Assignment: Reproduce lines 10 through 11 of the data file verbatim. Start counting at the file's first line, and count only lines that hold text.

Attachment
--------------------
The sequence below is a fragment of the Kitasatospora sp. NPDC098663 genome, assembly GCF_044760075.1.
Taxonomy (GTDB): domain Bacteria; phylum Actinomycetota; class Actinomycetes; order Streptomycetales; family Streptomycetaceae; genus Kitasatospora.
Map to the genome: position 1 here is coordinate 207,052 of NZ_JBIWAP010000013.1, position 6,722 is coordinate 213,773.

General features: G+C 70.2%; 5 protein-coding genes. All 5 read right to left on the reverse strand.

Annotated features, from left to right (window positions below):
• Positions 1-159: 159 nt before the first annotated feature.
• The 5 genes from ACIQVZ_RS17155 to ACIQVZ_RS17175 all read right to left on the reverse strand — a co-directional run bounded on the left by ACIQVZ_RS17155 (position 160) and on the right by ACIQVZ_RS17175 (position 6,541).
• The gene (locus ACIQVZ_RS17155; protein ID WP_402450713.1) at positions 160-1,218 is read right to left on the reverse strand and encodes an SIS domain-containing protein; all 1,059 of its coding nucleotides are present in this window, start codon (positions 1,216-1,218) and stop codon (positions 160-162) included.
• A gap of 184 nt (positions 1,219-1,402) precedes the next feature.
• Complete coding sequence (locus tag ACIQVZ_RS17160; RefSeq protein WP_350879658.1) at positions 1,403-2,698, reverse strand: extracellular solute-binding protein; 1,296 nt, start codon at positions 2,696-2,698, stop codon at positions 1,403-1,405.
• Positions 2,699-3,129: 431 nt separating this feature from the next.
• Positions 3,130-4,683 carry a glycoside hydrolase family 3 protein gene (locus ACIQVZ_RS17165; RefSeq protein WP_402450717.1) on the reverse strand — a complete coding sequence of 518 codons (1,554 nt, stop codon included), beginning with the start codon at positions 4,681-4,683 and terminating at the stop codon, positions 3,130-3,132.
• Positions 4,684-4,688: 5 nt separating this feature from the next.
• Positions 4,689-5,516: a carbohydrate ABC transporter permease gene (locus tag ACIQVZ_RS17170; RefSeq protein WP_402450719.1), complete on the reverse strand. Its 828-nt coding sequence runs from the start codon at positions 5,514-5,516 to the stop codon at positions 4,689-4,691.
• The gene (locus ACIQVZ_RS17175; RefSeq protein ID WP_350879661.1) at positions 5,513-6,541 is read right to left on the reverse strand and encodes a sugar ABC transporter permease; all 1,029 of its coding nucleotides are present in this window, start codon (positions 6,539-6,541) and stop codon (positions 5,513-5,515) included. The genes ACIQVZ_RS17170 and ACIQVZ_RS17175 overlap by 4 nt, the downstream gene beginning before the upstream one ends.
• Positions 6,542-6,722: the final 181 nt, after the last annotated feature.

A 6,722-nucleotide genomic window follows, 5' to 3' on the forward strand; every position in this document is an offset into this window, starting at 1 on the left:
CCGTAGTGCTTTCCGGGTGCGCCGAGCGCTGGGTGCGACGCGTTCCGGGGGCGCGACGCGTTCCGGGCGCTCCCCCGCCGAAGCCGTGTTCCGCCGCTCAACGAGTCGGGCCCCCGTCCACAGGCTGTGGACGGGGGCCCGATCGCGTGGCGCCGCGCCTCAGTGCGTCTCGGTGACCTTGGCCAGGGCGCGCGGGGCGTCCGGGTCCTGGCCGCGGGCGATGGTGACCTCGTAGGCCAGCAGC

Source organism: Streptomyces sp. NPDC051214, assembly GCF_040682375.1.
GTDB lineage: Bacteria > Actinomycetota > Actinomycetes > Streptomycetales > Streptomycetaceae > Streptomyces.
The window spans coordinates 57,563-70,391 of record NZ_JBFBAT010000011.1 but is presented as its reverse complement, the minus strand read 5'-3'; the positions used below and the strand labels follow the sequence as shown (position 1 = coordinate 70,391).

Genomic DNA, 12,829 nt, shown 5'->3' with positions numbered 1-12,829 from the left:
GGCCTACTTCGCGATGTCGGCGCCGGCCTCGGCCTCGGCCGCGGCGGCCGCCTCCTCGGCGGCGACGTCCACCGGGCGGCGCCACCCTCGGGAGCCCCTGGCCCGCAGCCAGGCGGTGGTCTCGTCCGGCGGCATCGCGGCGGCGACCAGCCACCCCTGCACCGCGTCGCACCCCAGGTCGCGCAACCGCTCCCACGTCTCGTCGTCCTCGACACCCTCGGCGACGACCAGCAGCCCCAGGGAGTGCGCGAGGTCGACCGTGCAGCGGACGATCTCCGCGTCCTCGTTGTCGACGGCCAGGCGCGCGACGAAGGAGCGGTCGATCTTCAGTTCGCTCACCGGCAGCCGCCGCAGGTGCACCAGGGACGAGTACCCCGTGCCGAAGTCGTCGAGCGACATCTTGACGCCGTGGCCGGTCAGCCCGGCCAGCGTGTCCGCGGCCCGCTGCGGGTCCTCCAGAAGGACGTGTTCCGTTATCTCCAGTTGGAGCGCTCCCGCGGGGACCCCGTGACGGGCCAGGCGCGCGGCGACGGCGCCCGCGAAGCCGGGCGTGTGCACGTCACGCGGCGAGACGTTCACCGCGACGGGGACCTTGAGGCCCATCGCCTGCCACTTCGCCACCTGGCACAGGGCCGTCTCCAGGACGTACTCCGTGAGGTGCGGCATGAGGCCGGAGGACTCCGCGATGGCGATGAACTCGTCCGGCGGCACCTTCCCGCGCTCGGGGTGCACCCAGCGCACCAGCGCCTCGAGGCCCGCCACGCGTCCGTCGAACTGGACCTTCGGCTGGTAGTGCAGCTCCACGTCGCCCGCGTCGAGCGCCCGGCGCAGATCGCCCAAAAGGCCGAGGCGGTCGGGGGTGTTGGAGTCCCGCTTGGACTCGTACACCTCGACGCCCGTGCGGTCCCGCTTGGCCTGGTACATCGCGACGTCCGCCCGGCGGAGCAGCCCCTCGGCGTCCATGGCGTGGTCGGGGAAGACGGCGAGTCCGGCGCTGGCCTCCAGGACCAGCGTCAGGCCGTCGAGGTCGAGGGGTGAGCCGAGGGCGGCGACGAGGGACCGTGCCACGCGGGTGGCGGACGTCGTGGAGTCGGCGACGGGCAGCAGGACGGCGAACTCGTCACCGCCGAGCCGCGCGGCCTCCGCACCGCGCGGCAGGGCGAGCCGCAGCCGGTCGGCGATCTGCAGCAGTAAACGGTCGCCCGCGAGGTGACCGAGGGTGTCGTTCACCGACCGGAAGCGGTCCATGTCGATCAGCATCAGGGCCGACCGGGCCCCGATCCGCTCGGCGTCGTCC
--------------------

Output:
• Complete coding sequence (locus tag ACIQVZ_RS17160; RefSeq protein WP_350879658.1) at positions 1,403-2,698, reverse strand: extracellular solute-binding protein; 1,296 nt, start codon at positions 2,696-2,698, stop codon at positions 1,403-1,405.
• Positions 2,699-3,129: 431 nt separating this feature from the next.